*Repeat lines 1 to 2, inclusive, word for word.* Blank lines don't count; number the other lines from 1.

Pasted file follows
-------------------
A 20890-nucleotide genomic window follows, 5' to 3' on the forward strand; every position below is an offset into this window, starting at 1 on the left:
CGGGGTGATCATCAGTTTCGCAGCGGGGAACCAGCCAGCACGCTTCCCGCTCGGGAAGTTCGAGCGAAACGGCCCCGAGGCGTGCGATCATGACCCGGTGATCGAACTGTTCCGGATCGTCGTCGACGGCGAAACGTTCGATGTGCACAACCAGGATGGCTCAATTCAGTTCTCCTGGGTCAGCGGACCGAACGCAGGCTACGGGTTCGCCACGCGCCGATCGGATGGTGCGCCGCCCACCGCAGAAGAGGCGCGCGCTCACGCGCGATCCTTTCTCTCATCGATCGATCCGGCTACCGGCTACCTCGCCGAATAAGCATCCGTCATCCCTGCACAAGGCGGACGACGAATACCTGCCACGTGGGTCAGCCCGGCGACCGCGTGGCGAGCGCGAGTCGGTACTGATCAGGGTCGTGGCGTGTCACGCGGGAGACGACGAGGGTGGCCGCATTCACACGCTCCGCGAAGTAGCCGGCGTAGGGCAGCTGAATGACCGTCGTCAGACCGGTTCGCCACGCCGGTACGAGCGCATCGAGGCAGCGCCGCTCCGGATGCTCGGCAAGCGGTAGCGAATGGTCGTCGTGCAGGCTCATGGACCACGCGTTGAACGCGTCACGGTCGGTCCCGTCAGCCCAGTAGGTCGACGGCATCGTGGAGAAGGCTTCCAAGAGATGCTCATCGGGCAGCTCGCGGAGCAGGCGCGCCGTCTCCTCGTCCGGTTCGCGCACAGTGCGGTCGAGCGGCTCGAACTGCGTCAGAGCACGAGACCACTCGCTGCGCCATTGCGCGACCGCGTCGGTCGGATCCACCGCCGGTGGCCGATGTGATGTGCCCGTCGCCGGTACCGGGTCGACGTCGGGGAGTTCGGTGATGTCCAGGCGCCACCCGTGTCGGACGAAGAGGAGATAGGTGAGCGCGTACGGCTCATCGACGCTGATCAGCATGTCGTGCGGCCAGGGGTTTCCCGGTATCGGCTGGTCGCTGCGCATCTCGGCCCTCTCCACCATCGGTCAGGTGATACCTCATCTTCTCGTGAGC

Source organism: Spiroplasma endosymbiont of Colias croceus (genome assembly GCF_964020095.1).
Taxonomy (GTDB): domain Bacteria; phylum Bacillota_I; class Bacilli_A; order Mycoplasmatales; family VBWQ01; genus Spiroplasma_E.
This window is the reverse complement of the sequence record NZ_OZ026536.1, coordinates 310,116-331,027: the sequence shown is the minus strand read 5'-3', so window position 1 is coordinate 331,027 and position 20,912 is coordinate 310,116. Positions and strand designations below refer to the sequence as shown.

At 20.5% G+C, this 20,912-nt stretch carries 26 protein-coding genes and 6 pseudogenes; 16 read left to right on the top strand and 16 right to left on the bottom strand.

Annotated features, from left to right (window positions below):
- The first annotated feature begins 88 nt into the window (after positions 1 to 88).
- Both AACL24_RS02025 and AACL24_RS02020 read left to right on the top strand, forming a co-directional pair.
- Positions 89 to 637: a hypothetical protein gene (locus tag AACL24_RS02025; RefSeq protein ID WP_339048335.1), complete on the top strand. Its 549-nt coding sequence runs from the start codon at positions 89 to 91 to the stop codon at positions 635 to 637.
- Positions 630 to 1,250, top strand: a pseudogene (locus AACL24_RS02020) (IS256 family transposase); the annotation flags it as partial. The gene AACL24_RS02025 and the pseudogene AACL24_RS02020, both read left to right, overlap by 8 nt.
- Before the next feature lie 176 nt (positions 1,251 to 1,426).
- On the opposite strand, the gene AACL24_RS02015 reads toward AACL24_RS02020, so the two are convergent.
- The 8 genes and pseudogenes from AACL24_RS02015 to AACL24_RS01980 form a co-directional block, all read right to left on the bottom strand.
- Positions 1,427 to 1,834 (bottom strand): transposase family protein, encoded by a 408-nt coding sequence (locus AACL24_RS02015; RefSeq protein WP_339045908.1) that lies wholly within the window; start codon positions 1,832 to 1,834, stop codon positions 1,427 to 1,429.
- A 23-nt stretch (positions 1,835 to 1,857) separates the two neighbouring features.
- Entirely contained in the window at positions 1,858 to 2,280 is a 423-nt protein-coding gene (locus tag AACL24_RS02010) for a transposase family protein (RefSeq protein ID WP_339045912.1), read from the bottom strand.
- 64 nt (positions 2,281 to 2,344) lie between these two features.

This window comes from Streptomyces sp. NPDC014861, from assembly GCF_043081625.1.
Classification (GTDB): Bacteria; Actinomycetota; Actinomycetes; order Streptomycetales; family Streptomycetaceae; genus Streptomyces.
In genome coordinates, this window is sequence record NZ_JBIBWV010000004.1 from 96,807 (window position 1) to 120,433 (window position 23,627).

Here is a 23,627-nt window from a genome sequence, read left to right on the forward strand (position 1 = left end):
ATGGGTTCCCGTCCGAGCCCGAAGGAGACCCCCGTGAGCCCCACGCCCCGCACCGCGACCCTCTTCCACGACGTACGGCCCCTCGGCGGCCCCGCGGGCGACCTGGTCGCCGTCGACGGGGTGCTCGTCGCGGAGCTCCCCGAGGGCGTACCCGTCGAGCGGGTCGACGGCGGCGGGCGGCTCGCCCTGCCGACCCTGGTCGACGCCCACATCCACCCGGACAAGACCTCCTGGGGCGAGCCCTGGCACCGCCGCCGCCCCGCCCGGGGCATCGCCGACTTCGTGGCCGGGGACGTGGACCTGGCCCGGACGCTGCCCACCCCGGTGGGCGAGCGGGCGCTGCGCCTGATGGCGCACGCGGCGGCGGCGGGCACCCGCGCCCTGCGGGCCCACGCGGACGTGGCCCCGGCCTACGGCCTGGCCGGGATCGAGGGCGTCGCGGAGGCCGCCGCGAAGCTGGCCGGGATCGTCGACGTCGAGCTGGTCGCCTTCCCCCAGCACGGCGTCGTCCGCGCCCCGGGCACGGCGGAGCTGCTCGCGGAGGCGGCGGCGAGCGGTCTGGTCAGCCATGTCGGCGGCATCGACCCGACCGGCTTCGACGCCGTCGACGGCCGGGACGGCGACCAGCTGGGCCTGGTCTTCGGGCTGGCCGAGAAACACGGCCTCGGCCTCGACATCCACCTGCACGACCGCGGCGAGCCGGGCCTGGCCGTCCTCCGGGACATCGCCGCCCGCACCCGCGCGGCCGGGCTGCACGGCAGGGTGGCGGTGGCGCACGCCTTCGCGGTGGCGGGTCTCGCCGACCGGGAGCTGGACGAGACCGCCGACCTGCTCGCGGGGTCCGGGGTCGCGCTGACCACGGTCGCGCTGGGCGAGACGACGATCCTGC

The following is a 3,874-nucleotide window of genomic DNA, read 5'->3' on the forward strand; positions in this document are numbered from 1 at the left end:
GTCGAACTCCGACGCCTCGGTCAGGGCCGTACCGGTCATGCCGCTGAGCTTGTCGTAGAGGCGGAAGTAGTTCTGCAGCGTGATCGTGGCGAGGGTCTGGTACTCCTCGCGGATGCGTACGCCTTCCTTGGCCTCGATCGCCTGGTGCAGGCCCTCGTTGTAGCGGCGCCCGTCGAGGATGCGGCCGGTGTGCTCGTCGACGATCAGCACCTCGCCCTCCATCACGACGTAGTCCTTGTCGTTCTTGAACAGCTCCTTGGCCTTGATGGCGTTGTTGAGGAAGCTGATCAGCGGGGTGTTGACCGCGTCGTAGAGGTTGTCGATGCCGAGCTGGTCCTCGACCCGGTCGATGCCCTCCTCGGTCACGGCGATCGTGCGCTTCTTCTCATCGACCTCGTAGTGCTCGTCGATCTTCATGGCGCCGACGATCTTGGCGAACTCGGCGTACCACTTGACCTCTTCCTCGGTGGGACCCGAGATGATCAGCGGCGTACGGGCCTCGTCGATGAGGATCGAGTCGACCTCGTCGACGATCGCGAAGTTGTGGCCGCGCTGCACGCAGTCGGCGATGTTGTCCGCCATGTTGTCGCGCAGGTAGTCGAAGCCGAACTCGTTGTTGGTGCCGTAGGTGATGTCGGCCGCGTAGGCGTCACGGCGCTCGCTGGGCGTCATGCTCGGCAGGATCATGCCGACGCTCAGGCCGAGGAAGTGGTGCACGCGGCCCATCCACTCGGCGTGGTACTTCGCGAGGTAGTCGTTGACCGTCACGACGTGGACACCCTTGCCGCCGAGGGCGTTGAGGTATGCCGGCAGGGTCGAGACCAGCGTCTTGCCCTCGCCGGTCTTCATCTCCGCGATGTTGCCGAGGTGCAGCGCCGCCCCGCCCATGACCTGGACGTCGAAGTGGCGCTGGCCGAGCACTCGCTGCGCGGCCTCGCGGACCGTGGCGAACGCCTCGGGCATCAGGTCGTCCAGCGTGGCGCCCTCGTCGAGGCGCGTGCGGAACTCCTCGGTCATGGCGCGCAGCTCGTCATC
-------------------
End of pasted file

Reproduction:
A 20890-nucleotide genomic window follows, 5' to 3' on the forward strand; every position below is an offset into this window, starting at 1 on the left:
CGGGGTGATCATCAGTTTCGCAGCGGGGAACCAGCCAGCACGCTTCCCGCTCGGGAAGTTCGAGCGAAACGGCCCCGAGGCGTGCGATCATGACCCGGTGATCGAACTGTTCCGGATCGTCGTCGACGGCGAAACGTTCGATGTGCACAACCAGGATGGCTCAATTCAGTTCTCCTGGGTCAGCGGACCGAACGCAGGCTACGGGTTCGCCACGCGCCGATCGGATGGTGCGCCGCCCACCGCAGAAGAGGCGCGCGCTCACGCGCGATCCTTTCTCTCATCGATCGATCCGGCTACCGGCTACCTCGCCGAATAAGCATCCGTCATCCCTGCACAAGGCGGACGACGAATACCTGCCACGTGGGTCAGCCCGGCGACCGCGTGGCGAGCGCGAGTCGGTACTGATCAGGGTCGTGGCGTGTCACGCGGGAGACGACGAGGGTGGCCGCATTCACACGCTCCGCGAAGTAGCCGGCGTAGGGCAGCTGAATGACCGTCGTCAGACCGGTTCGCCACGCCGGTACGAGCGCATCGAGGCAGCGCCGCTCCGGATGCTCGGCAAGCGGTAGCGAATGGTCGTCGTGCAGGCTCATGGACCACGCGTTGAACGCGTCACGGTCGGTCCCGTCAGCCCAGTAGGTCGACGGCATCGTGGAGAAGGCTTCCAAGAGATGCTCATCGGGCAGCTCGCGGAGCAGGCGCGCCGTCTCCTCGTCCGGTTCGCGCACAGTGCGGTCGAGCGGCTCGAACTGCGTCAGAGCACGAGACCACTCGCTGCGCCATTGCGCGACCGCGTCGGTCGGATCCACCGCCGGTGGCCGATGTGATGTGCCCGTCGCCGGTACCGGGTCGACGTCGGGGAGTTCGGTGATGTCCAGGCGCCACCCGTGTCGGACGAAGAGGAGATAGGTGAGCGCGTACGGCTCATCGACGCTGATCAGCATGTCGTGCGGCCAGGGGTTTCCCGGTATCGGCTGGTCGCTGCGCATCTCGGCCCTCTCCACCATCGGTCAGGTGATACCTCATCTTCTCGTGAGC